6 thoughts on “Mayrinck Lowndes and scandal in C19th Brazil

  1. Incidentally – for any Portuguese speakers following this thread – I also recently discovered Henry Lowndes’ obituary from Rio’s Diario da Noite of 06 August 1931 (http://memoria.bn.br/DocReader/docreader.aspx?bib=221961_01&PagFis=7228) and a piece singing his praises as a philanthropist and patron of the arts from 1902 (http://memoria.bn.br/DocReader/DocReader.aspx?bib=341398&PagFis=261 – pages 1 and 2). Both seem to illustrate efforts to rehabilitate Henry after his downfall under the Second Republic. There is also a substantial collection of documents on Henry held by the Fundação Casa de Rui Barbosa in Rio.

  2. The article is about Henry, Count of Leopoldina (1861-1931), not John Henry. My earlier post was wrong in describing John as the younger brother. He appears to have been a respectable textile manufacturer (the family business for three generations back in Paisley and before that North-East Cheshire), rather than a stocks and railways speculator like his brother Henry. The 1853 edition of Burke’s landed gentry and Ruvigny’s 1910 ‘Nobilities of Europe’ together give a reasonably accurate summary of their geneology (apart from the spurious Overton link picked up on Mike’s main family history pages).

    I ran into one of the Lowndes of Rio clan when I lived in Brasilia. At the time I was unaware that we were distantly related through John’s and Henry’s great-great-grandfather Matthew Lowndes of North Rode (1705-1775).

  3. A bit late but a question – In Gamboa Cemetery there is a burial for a John Henry Lowndes (born 1855 died 6 May 1924). Is the above article about Henry the Visconde de Leopoldina or John Henry who died 1924??

  4. Should have mentioned – £48,198 in 1900 is worth upwards of £3.5 million now. But the Times report of his bankruptcy hearing heard that his Brazilian fortune was of the order of £6 million net, which is around half a billion pounds in today’s money!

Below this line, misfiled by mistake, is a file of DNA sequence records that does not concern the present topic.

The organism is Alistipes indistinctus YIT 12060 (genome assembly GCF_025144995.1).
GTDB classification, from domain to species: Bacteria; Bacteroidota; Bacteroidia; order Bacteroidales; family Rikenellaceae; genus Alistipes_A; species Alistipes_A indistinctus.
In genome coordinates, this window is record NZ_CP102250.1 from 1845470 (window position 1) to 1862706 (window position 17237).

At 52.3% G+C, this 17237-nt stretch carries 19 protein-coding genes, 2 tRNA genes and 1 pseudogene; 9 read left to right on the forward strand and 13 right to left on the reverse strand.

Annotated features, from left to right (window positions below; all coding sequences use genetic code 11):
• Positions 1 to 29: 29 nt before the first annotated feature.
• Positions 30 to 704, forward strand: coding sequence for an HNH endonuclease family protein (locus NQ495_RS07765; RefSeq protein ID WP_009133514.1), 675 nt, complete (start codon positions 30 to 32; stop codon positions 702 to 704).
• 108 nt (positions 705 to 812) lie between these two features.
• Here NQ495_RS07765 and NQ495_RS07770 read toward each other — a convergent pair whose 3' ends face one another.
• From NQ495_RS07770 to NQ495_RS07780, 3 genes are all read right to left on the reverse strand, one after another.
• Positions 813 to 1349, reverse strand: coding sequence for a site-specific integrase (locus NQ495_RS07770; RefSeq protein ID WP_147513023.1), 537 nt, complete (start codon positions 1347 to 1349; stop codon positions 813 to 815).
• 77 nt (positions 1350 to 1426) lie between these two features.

5. This piece refers to a “John Henry” Lowndes, but is actually about Henry Lowndes, Count of Leopoldina (conflating Henry with his younger brother John Steel Lowndes), and his role as a speculator in inflating the 1889-91 Brazilian financial bubble (the “Encilhamento”- https://en.wikipedia.org/wiki/Encilhamento) alongside those of Francisco Mayrink.

    Both men were associates of Ruy Barbosa, finance minister in Brazil’s first Republican government, in which role he introduced “fiat” money and effectively created the conditions for the speculative bubble that Lowndes and Mayrink profited from.

    Henry Lowndes found himself on the losing side of an attempted coup against Brazil’s second President, Floriano Peixot , and was deported to Venezuela and declared bankrupt in April 1892. Barbosa was also forced into exile for two years after the navy revolt of 1893-94 against Peixot. Barbosa subsequently represented Lowndes in his attempts to overturn the bankruptcy declaration. These failed in 1897 (see below). Henry Lowndes came to London in 1894 and set himself up as a company promoter at 47, Old Broad Street, but rapidly ran up liabilities of £48,198 which left him subject to bankruptcy proceedings which were reported in The Times on 21 June 1900.